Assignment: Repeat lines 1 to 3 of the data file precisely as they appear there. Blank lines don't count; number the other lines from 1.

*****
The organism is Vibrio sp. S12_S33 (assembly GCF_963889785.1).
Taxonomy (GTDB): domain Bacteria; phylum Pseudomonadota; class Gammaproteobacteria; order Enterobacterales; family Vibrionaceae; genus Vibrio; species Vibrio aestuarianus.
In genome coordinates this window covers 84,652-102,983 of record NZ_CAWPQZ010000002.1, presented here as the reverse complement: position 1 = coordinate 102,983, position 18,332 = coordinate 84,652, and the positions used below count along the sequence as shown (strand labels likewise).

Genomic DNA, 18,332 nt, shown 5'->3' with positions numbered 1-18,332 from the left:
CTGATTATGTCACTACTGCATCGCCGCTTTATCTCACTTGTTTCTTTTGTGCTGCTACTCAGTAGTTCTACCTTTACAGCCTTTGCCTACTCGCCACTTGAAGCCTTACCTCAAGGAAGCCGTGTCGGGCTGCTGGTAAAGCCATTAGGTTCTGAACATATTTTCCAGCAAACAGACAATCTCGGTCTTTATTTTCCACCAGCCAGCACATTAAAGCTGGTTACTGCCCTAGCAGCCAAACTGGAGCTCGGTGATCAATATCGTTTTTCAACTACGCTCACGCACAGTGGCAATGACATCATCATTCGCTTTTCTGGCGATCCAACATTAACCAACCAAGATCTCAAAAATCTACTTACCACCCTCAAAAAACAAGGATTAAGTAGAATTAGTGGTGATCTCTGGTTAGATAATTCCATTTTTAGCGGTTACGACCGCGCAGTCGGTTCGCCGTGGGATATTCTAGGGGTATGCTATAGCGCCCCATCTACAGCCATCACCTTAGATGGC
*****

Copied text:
The organism is Vibrio sp. S12_S33 (assembly GCF_963889785.1).
Taxonomy (GTDB): domain Bacteria; phylum Pseudomonadota; class Gammaproteobacteria; order Enterobacterales; family Vibrionaceae; genus Vibrio; species Vibrio aestuarianus.
In genome coordinates this window covers 84,652-102,983 of record NZ_CAWPQZ010000002.1, presented here as the reverse complement: position 1 = coordinate 102,983, position 18,332 = coordinate 84,652, and the positions used below count along the sequence as shown (strand labels likewise).